UW Changes Lives: Got a bachelor’s? UW-Madison nursing degree could be just 12 months away
From February through June, we will be highlighting the ways that UW–Madison changes lives for the better throughout the state of Wisconsin. May’s theme is Jobs and the Economy. Watch for more at #UWChangesLives on social media. And here’s how you can help.
Day-to-day life for Elizabeth Arth and her son Henry came to a screeching halt in 2015 when Henry, then 14, had a spinal cord injury from a bike crash.
Henry spent 17 days healing and relearning to walk at American Family Children’s Hospital in Madison. Elizabeth did what any mother would do: wait, worry, keep her son’s spirits up and hope for the best.
She also did something more unusual: chose a new career. “I’d had experience with childbirth education and was always interested in health science,” she says, “but there was a moment in the hospital where I started to look at what the nurses were doing, how they were caring for my son and our family. So I decided during that time to go to nursing school. I began taking prerequisites almost immediately.”
Arth, a Madison resident who was then 39 years old, wanted a quick career transition, so she enrolled in the first class of the new accelerated bachelor’s of science in nursing (ABSN) at the University of Wisconsin–Madison School of Nursing.
Arth will graduate on May 11 along with the other 31 people in her class. And for her last clinical rotation, she’s posted on the same floor of American Family where she spent so many anxious days watching Henry re-learn to walk with help from surgeons, physical therapists and, yes, nurses.
At the graduation, you can bet Henry will be the proudest person in the audience.
The ABSN “covers the same nursing topics as our four-year, undergraduate degree,” says Wendy Crary, program coordinator at the School of Nursing.
Applicants need a bachelor’s degree from an accredited institution, a 2.75 GPA, and seven science prerequisites. Between course work and five clinical placements, students are engaged for 50 hours a week. Graduates are eligible to test for an RN license.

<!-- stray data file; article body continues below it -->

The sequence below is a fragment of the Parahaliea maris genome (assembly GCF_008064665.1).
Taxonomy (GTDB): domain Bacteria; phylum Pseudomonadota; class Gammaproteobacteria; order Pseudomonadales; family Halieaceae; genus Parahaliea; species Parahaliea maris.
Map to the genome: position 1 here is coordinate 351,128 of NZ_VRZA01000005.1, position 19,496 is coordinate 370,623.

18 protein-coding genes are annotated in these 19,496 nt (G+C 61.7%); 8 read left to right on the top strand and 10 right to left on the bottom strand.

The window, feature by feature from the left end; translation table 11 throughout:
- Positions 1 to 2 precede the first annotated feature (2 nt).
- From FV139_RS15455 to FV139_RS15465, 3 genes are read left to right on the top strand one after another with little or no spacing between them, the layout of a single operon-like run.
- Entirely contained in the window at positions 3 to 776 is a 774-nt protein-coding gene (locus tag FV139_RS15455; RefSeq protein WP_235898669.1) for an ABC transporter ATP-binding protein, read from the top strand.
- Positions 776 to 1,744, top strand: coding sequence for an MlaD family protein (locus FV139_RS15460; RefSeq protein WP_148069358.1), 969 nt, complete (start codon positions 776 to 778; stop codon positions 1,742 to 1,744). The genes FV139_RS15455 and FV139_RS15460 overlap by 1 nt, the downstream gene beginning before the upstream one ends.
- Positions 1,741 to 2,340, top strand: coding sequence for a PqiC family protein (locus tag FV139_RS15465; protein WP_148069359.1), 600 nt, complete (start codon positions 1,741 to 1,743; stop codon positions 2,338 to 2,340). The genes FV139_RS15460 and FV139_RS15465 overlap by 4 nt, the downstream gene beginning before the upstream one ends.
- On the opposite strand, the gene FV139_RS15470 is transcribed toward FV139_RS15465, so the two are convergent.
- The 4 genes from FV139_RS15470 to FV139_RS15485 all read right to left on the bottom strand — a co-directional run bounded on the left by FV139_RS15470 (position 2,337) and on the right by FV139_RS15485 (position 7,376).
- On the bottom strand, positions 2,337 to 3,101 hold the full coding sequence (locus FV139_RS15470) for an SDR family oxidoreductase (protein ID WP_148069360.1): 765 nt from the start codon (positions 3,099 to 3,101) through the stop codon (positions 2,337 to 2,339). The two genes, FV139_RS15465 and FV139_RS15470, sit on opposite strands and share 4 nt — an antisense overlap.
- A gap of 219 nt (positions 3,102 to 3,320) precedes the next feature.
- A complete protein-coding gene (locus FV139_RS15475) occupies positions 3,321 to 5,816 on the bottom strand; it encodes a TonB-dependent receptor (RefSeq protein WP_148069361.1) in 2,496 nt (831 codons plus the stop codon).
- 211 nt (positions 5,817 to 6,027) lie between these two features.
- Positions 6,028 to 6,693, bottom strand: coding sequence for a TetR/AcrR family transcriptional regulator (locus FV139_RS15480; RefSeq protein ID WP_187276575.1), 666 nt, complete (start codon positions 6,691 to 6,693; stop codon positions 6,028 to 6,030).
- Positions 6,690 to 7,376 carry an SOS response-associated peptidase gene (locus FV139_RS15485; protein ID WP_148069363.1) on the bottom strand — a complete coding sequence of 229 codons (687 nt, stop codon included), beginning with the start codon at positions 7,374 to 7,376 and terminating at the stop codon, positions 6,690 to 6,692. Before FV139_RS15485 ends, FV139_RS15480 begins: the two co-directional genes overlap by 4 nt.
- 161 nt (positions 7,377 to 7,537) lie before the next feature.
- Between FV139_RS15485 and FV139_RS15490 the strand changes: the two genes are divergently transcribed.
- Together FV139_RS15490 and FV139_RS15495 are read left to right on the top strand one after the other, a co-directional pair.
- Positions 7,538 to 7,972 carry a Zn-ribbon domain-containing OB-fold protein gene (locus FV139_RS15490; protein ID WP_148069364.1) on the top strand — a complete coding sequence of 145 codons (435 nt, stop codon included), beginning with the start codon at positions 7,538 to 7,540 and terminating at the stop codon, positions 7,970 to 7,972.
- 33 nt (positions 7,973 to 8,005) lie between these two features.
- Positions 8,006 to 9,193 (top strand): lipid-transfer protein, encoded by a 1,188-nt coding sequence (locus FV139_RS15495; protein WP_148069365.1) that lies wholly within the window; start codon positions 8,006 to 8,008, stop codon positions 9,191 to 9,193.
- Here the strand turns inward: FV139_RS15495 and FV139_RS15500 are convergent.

As medicine gets more technological and complex, the rationale for equipping nurses with a bachelor’s in science becomes more convincing, Crary says. “BSN-prepared nurses can look for research to support their nursing actions, rely on the evidence. BSN-prepared nurses are comfortable with the patient’s education prior to discharge, so we have a more informed patient going home. And evidence shows they have fewer hospital acquired infections, fewer readmissions, quicker recovery.”
The one-year program offers a second chance for adults seeking a satisfying, well-paying job. It is also part of a full-court press by the School of Nursing to confront a shortage of nurses in Wisconsin. The Wisconsin Center for Nursing’s 2016 workforce report projected a statewide shortfall of nearly 23,000 nurses by 2035.
“The nursing shortage is there, it’s present, and it’s increasing,” says Darby Sugar, student services coordinator and academic advisor at Nursing. “We are consistently looking at ways to help with the shortage and increase our class sizes.”
Fully 86 percent of UW School of Nursing graduates live and work in the state, so ABSN alumni are likely to benefit Wisconsin directly.
For college graduates who want to quickly advance their careers, the intense, one-year ABSN offers a life-course correction. “I thought the only way to get into health care was medical school, but I never connected with that,” says Mathew Trapp, 26, who has a bachelor’s in neuroscience from UW–Madison. After working as an EMT and an emergency department technician, “I realized that health care was what I wanted to do all my life. Working in the hospital, I noticed that nurses were on the front line, interacting with patients, and I realized nursing was where I wanted to be.”
Aniqueka (An-ee-ka) Scott, 33, a native of Trinidad and Tobago, came to the ABSN program with a master’s in public health and broad international experience in health care, including a year in Haiti. “I organized training for hospital staff,” she says. “I was also heavily involved in setting up community clinics, and I raised over $7,000 to fund them.”
In her spare time, Scott taught English and computer literacy to hospital employees four afternoons a week. “People who did not know how to use a mouse began creating Word documents and Excel spreadsheets,” she says.
But she was not satisfied. “I thought I was doing an important job, but I wanted to be more hands-on in my approach to health care. I found the accelerated program very attractive, as I wanted to jump-start my nursing career as soon as possible. It was what I was looking for.” Scott has accepted a nursing job in Madison.
That purposeful attitude is typical of the ABSN students, says Sugar. “Because this is a second degree, the students already have the confidence to succeed: It’s, ‘I know what it’s like to go through school, how to hit a roadblock and overcome it.’ In this program, they are ones with their heads down, their eyes on the end of the road. It’s, ‘Let’s get this done. I’m not going to mess around. I’m going to do this well.’ They are working really hard. It’s an intense program, timewise and academically.”
The new BSN program gets students into the workforce much faster, Sugar adds. “The strong interest in applying during our first two years signifies that people with existing college degrees appreciate this opportunity.”
All 32 members of the class of 2019 will graduate on schedule, Sugar says, and she has heard that 25 already have jobs or job offers.
Forty members of the second ABSN class will get to work May 20.